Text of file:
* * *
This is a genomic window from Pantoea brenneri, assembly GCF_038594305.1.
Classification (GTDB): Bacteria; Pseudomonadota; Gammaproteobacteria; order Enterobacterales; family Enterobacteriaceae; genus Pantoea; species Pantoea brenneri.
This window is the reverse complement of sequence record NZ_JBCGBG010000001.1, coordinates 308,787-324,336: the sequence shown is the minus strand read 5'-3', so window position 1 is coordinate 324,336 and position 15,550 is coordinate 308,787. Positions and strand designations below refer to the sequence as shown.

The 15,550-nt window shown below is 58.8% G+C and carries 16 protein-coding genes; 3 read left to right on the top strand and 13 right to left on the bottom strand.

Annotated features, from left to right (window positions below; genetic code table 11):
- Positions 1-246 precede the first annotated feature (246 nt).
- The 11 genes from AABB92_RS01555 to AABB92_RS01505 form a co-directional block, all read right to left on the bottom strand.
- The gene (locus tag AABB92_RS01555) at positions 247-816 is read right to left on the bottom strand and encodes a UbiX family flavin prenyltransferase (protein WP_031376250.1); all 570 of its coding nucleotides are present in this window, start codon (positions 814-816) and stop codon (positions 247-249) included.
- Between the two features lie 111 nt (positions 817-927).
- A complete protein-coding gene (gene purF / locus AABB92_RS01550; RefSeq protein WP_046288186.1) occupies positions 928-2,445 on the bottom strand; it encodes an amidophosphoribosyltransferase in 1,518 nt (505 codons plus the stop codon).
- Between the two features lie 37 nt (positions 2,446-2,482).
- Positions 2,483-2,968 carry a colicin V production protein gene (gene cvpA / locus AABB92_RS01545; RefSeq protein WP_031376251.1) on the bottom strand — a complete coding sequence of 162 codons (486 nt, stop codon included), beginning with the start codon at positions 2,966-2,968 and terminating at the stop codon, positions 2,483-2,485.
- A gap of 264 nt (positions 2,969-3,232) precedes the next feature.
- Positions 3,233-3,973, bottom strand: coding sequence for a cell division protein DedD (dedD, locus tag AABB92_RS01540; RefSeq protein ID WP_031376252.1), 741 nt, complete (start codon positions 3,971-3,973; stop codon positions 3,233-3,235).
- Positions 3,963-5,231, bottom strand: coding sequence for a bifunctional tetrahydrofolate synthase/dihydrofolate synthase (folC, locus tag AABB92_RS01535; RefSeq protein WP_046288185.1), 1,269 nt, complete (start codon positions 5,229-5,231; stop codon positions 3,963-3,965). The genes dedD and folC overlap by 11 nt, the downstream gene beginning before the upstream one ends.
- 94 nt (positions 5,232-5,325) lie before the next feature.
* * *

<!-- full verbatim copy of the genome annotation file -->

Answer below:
This is a genomic window from Pantoea brenneri, assembly GCF_038594305.1.
Classification (GTDB): Bacteria; Pseudomonadota; Gammaproteobacteria; order Enterobacterales; family Enterobacteriaceae; genus Pantoea; species Pantoea brenneri.
This window is the reverse complement of sequence record NZ_JBCGBG010000001.1, coordinates 308,787-324,336: the sequence shown is the minus strand read 5'-3', so window position 1 is coordinate 324,336 and position 15,550 is coordinate 308,787. Positions and strand designations below refer to the sequence as shown.

The 15,550-nt window shown below is 58.8% G+C and carries 16 protein-coding genes; 3 read left to right on the top strand and 13 right to left on the bottom strand.

Annotated features, from left to right (window positions below; genetic code table 11):
- Positions 1-246 precede the first annotated feature (246 nt).
- The 11 genes from AABB92_RS01555 to AABB92_RS01505 form a co-directional block, all read right to left on the bottom strand.
- The gene (locus tag AABB92_RS01555) at positions 247-816 is read right to left on the bottom strand and encodes a UbiX family flavin prenyltransferase (protein WP_031376250.1); all 570 of its coding nucleotides are present in this window, start codon (positions 814-816) and stop codon (positions 247-249) included.
- Between the two features lie 111 nt (positions 817-927).
- A complete protein-coding gene (gene purF / locus AABB92_RS01550; RefSeq protein WP_046288186.1) occupies positions 928-2,445 on the bottom strand; it encodes an amidophosphoribosyltransferase in 1,518 nt (505 codons plus the stop codon).
- Between the two features lie 37 nt (positions 2,446-2,482).
- Positions 2,483-2,968 carry a colicin V production protein gene (gene cvpA / locus AABB92_RS01545; RefSeq protein WP_031376251.1) on the bottom strand — a complete coding sequence of 162 codons (486 nt, stop codon included), beginning with the start codon at positions 2,966-2,968 and terminating at the stop codon, positions 2,483-2,485.
- A gap of 264 nt (positions 2,969-3,232) precedes the next feature.
- Positions 3,233-3,973, bottom strand: coding sequence for a cell division protein DedD (dedD, locus tag AABB92_RS01540; RefSeq protein ID WP_031376252.1), 741 nt, complete (start codon positions 3,971-3,973; stop codon positions 3,233-3,235).
- Positions 3,963-5,231, bottom strand: coding sequence for a bifunctional tetrahydrofolate synthase/dihydrofolate synthase (folC, locus tag AABB92_RS01535; RefSeq protein WP_046288185.1), 1,269 nt, complete (start codon positions 5,229-5,231; stop codon positions 3,963-3,965). The genes dedD and folC overlap by 11 nt, the downstream gene beginning before the upstream one ends.
- 94 nt (positions 5,232-5,325) lie before the next feature.